January 12, 2016
Despite a sticker price of $599 for its new Rift VR headset, Oculus VR has already sold out its preorders, resulting in an extension of its shipping date. The headset, over $100 more expensive than originally predicted, also requires the processing power of a PC that costs in the vicinity of $1,000. Starting in February, Oculus will sell a bundled headset/PC for $1,499. The expense of the Rift is justified, say observers, since its quality needs to sell VR to a public that has, in the main, never experienced virtual reality.
Variety quotes Oculus founder Palmer Luckey as saying, “it would have been a mistake to make compromises in order to bring down the price.”
“People will always come out against any price point,” he said during CES. “We are not making money on the Rift.” The price includes a positional tracking sensor, an Xbox game controller and an Oculus remote control in addition to the headset.
According to The Wall Street Journal, the Rift is about 70 percent more expensive than full Xbox One or PlayStation 4 systems. But although the first and most obvious market for the Rift is gamers, if the Rift resonates with the public — and provides an experience more compelling than any uncomfortable or distracting qualities — new VR markets could be found in communications, retail shopping and services including real estate.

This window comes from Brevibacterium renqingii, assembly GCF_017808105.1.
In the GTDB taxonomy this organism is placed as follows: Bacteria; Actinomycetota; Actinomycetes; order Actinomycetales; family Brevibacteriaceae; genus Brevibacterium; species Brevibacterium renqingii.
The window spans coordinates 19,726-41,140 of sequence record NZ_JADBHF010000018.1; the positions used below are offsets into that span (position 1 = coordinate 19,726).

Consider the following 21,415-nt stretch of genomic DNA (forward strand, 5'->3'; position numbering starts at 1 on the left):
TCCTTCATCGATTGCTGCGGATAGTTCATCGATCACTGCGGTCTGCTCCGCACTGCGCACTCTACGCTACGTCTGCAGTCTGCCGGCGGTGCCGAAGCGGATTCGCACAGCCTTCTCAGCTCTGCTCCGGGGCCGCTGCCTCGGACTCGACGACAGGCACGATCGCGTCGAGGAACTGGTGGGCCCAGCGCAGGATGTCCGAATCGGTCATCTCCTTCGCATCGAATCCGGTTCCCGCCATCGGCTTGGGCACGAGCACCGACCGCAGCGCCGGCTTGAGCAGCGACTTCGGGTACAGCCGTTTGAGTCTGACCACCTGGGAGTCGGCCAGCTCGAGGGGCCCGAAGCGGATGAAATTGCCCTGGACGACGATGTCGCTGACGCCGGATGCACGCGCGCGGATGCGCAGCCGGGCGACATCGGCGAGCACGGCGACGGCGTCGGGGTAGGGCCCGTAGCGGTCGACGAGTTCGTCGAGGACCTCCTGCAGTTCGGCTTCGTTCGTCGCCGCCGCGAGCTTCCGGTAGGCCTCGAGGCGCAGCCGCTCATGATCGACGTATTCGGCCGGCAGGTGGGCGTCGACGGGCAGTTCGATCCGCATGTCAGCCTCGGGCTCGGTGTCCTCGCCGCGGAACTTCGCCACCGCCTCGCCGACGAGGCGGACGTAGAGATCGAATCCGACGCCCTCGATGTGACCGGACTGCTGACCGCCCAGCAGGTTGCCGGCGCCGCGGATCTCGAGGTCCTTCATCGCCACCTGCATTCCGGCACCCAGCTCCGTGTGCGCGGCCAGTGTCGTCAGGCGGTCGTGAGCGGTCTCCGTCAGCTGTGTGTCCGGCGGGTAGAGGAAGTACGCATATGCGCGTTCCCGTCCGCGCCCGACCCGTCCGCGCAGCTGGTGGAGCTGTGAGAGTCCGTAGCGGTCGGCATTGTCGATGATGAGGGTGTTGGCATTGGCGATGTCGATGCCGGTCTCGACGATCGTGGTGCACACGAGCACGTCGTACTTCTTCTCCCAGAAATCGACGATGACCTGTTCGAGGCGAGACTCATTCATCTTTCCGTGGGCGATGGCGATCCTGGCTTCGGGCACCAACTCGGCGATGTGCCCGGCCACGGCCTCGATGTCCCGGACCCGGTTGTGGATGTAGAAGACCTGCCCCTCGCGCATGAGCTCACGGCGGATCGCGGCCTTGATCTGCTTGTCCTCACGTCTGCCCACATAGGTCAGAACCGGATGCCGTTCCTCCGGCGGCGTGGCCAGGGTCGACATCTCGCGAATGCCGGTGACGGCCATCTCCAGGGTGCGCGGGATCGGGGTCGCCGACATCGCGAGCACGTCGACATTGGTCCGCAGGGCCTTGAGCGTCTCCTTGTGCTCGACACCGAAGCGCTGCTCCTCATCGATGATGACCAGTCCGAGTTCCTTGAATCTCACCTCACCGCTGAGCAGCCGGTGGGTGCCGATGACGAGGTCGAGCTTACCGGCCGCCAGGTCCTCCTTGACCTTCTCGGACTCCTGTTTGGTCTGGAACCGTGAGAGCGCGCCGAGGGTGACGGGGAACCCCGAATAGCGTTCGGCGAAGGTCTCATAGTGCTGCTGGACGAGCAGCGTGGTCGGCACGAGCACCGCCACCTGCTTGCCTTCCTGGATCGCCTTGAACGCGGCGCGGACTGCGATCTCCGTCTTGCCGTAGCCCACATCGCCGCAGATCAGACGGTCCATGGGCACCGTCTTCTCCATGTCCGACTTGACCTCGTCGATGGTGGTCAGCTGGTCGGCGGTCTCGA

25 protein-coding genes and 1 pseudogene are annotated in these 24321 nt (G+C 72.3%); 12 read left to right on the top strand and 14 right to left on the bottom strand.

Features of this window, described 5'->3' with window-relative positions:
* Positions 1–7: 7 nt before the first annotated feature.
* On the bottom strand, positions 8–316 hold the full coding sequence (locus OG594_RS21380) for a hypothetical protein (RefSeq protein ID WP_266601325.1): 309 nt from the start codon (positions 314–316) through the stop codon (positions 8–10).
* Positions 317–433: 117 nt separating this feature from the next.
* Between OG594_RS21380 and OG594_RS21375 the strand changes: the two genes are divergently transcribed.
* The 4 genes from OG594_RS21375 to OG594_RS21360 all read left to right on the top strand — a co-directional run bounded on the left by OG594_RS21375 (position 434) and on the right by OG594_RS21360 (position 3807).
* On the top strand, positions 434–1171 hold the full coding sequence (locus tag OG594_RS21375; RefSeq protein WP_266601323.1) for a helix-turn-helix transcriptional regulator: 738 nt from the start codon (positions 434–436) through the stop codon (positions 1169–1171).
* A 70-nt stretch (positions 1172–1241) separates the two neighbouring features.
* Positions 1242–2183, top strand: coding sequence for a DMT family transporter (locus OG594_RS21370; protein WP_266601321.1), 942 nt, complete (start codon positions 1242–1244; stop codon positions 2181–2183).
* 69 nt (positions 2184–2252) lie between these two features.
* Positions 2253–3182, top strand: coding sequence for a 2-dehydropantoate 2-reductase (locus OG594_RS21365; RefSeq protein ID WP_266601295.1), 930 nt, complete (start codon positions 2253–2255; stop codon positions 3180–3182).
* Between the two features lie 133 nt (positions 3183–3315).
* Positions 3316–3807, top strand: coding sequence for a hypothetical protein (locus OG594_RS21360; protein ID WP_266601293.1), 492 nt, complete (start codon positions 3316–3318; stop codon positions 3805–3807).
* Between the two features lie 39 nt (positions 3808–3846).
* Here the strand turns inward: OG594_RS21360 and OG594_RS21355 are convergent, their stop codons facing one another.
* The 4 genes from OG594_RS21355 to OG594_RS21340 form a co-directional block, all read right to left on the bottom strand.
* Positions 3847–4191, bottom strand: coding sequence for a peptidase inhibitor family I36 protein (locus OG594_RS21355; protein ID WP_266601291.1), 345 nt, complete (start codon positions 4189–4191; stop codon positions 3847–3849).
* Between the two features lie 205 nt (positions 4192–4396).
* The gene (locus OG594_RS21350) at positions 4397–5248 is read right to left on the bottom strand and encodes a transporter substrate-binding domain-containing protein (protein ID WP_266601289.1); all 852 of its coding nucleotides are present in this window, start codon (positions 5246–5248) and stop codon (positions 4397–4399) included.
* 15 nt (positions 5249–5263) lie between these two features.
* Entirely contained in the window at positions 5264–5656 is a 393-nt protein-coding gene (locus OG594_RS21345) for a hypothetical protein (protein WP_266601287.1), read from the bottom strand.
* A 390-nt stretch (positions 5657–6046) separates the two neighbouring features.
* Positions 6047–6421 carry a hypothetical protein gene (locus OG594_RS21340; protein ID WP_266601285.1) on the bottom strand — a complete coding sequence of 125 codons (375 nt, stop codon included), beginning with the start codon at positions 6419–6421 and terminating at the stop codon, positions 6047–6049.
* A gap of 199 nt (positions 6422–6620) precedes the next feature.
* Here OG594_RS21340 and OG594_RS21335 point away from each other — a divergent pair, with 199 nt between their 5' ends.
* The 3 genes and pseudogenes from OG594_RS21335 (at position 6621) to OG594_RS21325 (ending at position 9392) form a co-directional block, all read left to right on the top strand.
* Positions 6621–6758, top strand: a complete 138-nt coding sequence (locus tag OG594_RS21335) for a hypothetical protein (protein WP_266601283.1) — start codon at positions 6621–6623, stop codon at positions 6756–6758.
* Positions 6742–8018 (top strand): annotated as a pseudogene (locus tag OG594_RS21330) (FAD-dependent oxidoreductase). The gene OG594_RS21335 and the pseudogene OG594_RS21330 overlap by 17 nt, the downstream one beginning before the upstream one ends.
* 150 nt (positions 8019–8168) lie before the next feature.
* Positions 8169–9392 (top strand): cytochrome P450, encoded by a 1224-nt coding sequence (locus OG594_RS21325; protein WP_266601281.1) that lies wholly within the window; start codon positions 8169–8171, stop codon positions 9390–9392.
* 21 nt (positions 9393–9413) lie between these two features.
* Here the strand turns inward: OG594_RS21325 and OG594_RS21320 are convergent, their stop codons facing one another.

Macquarie Capital’s Ben Schachter thinks the Oculus Rift experience is good enough to encourage sales of about 1 million units this year.
In another WSJ article, Piper Jaffray analyst Gene Munster reports that the $600 price tag probably means that, “Facebook expects to keep production limited in 2016, which would be consistent with what chief executive Mark Zuckerberg said in a most recent earnings call.” At the end of March, Oculus will start shipping to 20 countries, “though some people ordering were seeing ship dates of April and May.”
Meanwhile, HP announced a $1,700 desktop computer to be paired with HTC’s as-of-yet unreleased Vive headset, which is expected to launch in April for an undisclosed price.
WSJ points out that “compelling new technologies often start at a high price and take time to build a sizable user base,” pointing out that Apple’s first iPod cost $400 and sold only 381,000 units its first year.